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This case of pulmonary embolism is reported on account of the exceptional size of the embolism and the clarity of its demonstration.
J. M., a white woman, aged 61, had varicose ulcerations on both legs and developed cellulitis on the left side. Under hot packs this cleared up after five days and the patient was allowed up in a wheel-chair. The heart was not enlarged; there was a soft systolic murmur audible over the whole precordium, and extrasystoles were present. The blood pressure was 170 systolic and 80 diastolic; the electrocardiogram was not abnormal. When the patient rose from her chair preparatory to discharge she complained of feeling weak and of being unable to stand. Almost immediately she became dyspneic and cyanotic, and thrashed about in bed fighting for air. She was pulseless and the cardiac sounds were barely audible. Eight or ten minutes after the onset the cardiac action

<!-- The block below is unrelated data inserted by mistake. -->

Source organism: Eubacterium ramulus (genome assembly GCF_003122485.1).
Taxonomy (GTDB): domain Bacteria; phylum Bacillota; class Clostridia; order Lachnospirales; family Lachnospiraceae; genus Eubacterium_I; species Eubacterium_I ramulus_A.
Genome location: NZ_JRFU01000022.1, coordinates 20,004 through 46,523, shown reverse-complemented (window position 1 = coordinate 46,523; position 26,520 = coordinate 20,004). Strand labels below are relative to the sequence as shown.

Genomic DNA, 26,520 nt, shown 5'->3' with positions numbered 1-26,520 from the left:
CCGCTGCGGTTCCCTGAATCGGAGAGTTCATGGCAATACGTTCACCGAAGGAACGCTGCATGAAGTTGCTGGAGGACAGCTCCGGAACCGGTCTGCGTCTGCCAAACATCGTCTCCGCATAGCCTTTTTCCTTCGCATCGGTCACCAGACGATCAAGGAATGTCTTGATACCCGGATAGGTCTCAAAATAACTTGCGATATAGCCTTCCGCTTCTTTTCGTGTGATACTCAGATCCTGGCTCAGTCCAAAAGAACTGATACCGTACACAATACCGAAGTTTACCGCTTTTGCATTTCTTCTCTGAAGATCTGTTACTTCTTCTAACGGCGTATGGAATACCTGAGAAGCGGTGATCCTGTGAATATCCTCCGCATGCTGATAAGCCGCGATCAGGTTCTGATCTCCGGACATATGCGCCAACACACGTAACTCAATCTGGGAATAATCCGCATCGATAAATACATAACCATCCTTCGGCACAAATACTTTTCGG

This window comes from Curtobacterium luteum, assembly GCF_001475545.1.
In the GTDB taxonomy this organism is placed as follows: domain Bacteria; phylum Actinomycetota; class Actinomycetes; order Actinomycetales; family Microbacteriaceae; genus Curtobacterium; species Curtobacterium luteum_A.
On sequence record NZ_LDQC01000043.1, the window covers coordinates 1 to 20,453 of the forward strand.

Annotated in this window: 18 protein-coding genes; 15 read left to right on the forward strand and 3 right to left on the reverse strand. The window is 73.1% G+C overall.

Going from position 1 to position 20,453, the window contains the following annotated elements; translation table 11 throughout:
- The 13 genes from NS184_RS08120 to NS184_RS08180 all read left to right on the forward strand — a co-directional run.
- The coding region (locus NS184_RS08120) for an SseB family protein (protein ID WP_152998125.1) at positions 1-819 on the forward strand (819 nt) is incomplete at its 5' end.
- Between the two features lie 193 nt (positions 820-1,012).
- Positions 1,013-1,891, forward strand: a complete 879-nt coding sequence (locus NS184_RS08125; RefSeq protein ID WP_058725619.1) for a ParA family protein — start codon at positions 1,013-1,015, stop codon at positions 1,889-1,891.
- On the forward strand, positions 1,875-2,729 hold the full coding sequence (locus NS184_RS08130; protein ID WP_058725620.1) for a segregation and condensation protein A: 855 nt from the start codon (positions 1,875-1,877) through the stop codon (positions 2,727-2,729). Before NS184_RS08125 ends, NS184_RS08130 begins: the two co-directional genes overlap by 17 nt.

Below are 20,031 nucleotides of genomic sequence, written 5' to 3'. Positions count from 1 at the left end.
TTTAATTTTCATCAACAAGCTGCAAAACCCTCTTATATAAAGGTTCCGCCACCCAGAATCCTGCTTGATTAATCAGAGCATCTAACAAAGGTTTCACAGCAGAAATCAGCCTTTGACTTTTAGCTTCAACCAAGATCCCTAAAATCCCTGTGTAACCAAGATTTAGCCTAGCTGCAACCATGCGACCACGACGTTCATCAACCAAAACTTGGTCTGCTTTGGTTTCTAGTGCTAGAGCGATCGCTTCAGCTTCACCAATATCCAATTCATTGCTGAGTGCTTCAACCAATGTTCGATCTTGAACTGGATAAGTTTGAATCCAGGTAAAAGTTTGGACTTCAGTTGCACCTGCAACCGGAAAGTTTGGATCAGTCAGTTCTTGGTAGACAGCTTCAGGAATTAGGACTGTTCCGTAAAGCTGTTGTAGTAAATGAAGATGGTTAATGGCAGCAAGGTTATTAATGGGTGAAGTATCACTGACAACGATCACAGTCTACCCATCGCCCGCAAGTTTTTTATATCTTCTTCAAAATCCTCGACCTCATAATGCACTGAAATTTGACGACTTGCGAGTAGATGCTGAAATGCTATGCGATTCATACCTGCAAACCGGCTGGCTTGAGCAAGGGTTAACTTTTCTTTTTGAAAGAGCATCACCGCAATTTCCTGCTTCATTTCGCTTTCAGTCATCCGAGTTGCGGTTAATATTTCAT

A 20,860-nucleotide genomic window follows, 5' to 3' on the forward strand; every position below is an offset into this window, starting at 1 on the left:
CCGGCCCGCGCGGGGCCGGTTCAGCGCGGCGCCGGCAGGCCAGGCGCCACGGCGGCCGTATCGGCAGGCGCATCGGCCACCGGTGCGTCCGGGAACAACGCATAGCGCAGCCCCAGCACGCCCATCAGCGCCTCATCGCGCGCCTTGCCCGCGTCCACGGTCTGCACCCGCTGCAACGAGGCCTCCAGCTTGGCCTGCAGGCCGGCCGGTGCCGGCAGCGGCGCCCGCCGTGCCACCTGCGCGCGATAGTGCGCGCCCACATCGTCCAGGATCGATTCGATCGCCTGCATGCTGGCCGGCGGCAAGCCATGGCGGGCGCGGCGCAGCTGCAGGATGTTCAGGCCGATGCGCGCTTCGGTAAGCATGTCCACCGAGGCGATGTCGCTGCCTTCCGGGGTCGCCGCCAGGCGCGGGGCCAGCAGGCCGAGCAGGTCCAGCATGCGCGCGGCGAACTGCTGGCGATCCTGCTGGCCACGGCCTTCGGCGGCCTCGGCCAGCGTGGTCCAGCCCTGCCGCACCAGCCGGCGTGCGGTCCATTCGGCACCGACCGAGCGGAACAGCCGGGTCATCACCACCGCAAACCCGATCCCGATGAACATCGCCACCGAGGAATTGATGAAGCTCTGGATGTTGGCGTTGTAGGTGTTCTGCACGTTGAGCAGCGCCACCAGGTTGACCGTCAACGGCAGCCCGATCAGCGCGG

Freeman W. PULMONARY EMBOLISM: REPORT OF CASE. JAMA. 1931;97(22):1624. doi:10.1001/jama.1931.27310220001012
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